Robinson: More cuts not in Plan A
It was George Osborne who announced the arrival of the age of austerity.
It was he who told us when it would end.
Spending cuts would not be needed by the time of the next election as, by then, the deficit would be under control. That was Plan A.
Today's Spending Review is a reminder that Plan A is well off course.
The chancellor will announce another year of deep cuts to spending by government departments - cuts which Labour now says it will have no choice but to use as their starting point if they come to power in 2015 and cuts which the independent Institute for Fiscal Studies says will have to be followed by yet more years of cuts.
There are a number of key facts to bear in mind when considering today's announcements:
- Most government departments have seen their day-to-day budgets cut deeper and for longer than ever before. Some departments will have lost almost a third of their budget by 2015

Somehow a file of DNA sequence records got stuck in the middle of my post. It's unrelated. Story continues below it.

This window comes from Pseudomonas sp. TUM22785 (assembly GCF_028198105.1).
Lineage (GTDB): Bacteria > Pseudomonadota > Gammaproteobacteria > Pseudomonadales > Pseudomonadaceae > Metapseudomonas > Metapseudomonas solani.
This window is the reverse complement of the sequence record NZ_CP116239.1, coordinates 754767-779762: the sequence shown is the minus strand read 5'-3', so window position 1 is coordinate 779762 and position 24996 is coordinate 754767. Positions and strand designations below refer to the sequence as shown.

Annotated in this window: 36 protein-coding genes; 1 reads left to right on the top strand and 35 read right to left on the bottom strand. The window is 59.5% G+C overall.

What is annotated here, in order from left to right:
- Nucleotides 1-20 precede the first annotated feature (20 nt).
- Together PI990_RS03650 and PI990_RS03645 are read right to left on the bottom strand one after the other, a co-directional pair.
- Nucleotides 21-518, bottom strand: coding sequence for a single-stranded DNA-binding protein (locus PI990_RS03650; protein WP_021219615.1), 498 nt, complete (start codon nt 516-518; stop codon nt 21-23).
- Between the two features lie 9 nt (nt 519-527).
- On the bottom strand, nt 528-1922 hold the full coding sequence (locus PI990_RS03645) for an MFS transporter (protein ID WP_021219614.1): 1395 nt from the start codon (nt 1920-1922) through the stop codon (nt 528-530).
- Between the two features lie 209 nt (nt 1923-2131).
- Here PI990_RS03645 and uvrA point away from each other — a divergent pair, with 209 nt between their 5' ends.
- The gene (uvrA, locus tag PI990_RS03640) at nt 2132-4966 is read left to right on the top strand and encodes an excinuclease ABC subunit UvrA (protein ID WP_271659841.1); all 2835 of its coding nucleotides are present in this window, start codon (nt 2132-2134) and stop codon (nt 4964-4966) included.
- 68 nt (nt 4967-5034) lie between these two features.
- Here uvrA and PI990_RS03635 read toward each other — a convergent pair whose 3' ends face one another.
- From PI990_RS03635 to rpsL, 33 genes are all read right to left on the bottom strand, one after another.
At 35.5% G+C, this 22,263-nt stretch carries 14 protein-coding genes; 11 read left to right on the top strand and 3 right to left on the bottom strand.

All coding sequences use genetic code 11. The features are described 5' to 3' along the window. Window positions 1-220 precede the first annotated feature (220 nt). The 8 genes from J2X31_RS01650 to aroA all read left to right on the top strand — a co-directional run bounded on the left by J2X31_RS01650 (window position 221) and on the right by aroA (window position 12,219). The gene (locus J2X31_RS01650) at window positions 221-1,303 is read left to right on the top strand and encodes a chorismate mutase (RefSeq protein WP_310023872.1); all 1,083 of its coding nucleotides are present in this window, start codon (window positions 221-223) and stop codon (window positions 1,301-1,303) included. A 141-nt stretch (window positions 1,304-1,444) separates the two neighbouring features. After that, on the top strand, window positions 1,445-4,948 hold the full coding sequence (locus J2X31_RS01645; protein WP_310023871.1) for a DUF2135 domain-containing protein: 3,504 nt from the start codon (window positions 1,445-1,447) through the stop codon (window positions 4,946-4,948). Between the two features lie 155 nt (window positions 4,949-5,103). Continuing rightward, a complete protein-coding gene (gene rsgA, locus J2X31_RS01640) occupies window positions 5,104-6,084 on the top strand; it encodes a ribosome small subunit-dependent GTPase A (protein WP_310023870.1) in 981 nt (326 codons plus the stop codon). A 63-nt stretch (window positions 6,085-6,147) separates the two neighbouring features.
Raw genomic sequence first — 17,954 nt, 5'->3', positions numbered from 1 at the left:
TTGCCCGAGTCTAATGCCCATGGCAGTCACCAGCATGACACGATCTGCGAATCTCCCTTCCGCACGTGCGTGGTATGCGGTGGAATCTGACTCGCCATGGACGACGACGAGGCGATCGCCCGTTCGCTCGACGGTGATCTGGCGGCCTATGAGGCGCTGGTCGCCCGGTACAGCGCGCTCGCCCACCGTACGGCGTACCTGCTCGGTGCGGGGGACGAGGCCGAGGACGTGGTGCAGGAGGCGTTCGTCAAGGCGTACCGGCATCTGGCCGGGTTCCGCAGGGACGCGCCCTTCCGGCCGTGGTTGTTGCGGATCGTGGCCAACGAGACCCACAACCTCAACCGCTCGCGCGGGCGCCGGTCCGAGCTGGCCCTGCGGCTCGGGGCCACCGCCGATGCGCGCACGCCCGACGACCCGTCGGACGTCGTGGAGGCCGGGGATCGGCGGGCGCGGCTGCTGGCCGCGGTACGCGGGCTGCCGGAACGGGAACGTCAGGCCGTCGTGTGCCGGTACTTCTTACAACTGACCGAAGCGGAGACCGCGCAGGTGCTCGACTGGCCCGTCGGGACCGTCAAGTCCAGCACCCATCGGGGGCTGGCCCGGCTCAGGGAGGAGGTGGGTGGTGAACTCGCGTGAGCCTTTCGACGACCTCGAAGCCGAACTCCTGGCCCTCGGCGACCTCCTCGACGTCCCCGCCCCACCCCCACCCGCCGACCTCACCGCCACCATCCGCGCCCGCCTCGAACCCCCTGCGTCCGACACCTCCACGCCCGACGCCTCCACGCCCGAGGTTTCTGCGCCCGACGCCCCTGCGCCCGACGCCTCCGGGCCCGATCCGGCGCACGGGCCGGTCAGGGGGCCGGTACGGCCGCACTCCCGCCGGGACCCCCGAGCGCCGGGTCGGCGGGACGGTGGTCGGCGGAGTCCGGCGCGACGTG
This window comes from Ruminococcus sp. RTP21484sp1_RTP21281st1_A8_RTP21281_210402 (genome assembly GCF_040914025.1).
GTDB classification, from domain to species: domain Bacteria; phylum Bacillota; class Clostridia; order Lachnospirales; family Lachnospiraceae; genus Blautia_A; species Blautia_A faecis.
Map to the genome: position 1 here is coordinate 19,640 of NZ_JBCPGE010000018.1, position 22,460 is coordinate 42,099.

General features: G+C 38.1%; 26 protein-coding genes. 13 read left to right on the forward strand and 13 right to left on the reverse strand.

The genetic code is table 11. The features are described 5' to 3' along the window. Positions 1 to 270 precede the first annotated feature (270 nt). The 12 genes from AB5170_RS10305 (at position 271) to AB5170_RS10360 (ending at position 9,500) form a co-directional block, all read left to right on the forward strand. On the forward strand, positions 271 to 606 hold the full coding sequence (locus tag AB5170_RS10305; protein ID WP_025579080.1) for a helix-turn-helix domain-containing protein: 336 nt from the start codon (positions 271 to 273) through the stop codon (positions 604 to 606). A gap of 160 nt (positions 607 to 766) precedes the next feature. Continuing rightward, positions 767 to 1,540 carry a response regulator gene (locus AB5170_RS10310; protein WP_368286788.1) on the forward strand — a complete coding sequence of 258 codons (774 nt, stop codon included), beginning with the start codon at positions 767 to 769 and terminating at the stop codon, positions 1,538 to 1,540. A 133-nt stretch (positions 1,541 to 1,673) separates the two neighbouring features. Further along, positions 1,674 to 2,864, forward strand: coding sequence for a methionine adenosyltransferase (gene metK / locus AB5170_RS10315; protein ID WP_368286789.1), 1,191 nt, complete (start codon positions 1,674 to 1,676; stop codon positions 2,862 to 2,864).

- Overall public spending hasn't dropped because the cost of debt interest has gone up along with the cost of welfare spending particularly on our ageing population
- The deficit - the gap between what government spends and what it gets in in taxes - has stopped shrinking. Although the chancellor will remind us that it has fallen by a third since 2010 a recent revision of the official statistics show that it actually increased last year albeit by a statistically insignificant decimal point. The budgetary "gain" made by cutting day to day spending has been wiped out by the slump in the amount raised in tax and the rise in other spending
- Britain's national debt is still increasing
All the above may be facts but they are open to wildly different political interpretations. They can be used to prove that:
- Our economic problems were even deeper than first feared and the government needs to keep making tough choices
- That the Coalition hasn't really gripped the problem at all and now needs to cut the NHS, overseas aid and more from welfare as well as other budgets
- That we are all paying the price of the failure of current economic policies
What they can't be used to prove is that Plan A is on course.
PS There is one other possibility. The forecasters who were too optimistic on the way into this crisis are being too pessimistic on the way out. The economy may recover faster than most believe which would mean that the next government doesn't need to make cuts on the scale today will suggest.